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HomePressPress releasesThe Tokyo National Museum explains in Valencia its process to transport works of art
06 March, 2017

The Tokyo National Museum explains in Valencia its process to transport works of art

The ISTA European Packaging Symposium is in the final countdown. This international appointment, which already reaches its sixth edition, is organized by the Technological Institute of Packaging, Transport and Logistics (ITENE) and the International Safe Transit Association (ISTA). The conference of the Japanese Hiroshi Wada about impacts and vibrations in the transport of museum pieces is one of the inspiring lectures of the event
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There is little left so that one of the international reference events of the packaging and the logistics congregate to its main international experts in Valencia, next 7th, 8th and 9th of March.

Under the title “Changing challenges of transport packaging. From export to e-commerce fulfilment” firms like HP, Ikea, UPS, Coca Cola and the Tokyo National Museum, among others, will discuss the future packaging trends for distribution. The event is supported by DS Smith Tecnicarton as the main sponsor, Sealed Air as a gold sponsor, and Non Slip Iberia as sponsor silver.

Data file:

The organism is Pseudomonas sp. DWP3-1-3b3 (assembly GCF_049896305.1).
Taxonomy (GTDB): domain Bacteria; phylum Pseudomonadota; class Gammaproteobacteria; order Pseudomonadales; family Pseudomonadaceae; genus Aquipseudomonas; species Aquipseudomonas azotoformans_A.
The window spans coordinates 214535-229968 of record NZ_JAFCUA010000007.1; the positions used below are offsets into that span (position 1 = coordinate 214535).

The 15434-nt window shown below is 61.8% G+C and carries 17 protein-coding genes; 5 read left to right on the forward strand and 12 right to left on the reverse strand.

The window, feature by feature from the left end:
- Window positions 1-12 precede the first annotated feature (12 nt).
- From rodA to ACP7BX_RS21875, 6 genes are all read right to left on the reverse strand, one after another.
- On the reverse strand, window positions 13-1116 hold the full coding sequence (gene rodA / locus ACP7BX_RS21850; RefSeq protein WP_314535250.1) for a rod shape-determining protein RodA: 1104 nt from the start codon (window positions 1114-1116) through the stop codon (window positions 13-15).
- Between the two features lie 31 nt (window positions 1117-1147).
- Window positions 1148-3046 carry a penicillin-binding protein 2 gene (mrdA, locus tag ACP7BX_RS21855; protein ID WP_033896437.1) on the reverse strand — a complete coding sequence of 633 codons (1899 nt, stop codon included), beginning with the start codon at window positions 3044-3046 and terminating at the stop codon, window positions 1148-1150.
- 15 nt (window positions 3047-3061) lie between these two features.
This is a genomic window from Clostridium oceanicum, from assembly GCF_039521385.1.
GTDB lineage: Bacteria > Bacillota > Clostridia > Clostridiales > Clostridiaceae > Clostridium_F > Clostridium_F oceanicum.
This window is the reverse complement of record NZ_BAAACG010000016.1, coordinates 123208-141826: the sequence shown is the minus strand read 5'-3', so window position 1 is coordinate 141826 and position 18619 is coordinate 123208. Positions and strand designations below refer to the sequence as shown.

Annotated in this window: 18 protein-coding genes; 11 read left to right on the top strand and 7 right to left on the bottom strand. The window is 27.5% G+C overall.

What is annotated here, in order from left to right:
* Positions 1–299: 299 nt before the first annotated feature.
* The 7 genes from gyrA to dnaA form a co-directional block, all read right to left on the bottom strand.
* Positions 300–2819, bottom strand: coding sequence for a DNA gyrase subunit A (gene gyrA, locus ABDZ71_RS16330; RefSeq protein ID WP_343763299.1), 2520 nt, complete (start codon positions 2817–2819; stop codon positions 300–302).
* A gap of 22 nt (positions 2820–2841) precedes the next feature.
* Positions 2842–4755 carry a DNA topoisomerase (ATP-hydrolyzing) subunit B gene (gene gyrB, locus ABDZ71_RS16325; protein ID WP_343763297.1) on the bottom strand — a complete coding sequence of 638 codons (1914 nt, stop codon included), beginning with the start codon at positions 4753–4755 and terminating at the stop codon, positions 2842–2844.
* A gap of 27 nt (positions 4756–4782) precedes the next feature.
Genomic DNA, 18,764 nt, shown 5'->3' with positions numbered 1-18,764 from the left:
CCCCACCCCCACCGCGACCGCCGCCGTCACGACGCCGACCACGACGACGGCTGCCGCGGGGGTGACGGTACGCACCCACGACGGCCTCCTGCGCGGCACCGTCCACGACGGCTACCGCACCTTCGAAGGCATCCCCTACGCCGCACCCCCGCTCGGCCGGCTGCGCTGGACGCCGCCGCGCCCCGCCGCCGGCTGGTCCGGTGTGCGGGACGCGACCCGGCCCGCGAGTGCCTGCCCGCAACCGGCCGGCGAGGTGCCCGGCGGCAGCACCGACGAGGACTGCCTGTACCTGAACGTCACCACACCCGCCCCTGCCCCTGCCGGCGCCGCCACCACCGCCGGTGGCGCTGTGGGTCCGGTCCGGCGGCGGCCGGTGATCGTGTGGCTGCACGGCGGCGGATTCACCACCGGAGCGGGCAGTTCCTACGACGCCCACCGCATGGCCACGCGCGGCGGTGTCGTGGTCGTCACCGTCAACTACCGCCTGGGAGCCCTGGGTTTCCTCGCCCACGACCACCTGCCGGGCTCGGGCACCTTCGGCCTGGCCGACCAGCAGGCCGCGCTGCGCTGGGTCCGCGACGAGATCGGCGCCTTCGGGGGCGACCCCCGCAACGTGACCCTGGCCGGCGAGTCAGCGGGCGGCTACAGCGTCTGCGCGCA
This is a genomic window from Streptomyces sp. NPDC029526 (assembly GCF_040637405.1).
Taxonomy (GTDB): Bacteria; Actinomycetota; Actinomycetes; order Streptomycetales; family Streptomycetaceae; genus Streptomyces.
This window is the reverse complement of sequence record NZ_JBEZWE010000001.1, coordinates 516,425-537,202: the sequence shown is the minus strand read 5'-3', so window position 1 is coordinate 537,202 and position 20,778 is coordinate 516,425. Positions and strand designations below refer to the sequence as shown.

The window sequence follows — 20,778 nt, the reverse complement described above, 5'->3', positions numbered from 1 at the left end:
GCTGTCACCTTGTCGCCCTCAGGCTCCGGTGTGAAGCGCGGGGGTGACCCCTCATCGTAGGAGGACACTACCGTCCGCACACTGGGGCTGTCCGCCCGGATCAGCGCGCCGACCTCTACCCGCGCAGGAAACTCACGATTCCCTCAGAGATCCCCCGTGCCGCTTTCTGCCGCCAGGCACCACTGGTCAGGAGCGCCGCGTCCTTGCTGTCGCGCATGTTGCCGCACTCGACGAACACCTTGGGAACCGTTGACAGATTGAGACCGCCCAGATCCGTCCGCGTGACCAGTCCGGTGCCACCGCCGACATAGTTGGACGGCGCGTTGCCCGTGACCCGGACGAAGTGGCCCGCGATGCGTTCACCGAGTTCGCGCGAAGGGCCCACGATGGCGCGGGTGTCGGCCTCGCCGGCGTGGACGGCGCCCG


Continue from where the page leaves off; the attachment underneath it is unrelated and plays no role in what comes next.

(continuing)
The conference of the Japanese Hiroshi Wada, Senior Manager of Preventive Conservation at Tokyo National Museum, about the last researches about impacts and vibrations in the transport of museum pieces is one of the inspiring lectures of the ISTA European Packaging Symposium.

During the last years, Wada has had to face great challenges in its work of conservation in the Tokyio National Museum. In 2009, the TNM coordinated the transportation of Ashura’s sculpture (one of the most popular Buddhist statues in Japan) from Nara’s Kofukuji Temple to the Tokyo National Museum.

Nearly 500 kilometres of road transport in which any unexpected movement could damage this piece with incalculable value, and since it was realized in 734, it has miraculously survived to nothing less than the seven times that Kofukuji’s temple has been destroyed and rebuilt.

Another example of a complex transportation is the Cypress Trees’ screen that the Japanese artist Kano Eitoku painted in 1590. Hiroshi Wada’s work group transported to Bonn (Germany) this large work (measures 170.3 centimeters high by 460.5 centimeters wide).

The biggest challenge is to establish the strength of the art works: "Unlike industrial products, cultural properties cannot undergo falling or vibration tests. Therefore, it is unclear how strongly the cultural properties originally have, and how to pack them", says Wada.

The conservator of the Tokyo National Museum tells how the museum's objects are transported: "We are beginning with investigating the level of hazards of the environment in which cultural properties are transported. Next, we will study what behaviours packaging materials of cultural properties behave in the transportation environment. Finally, we will study what kind of response the cultural properties depend on the transportation environment, using models etc. made from the same materials used for cultural assets", details Wada.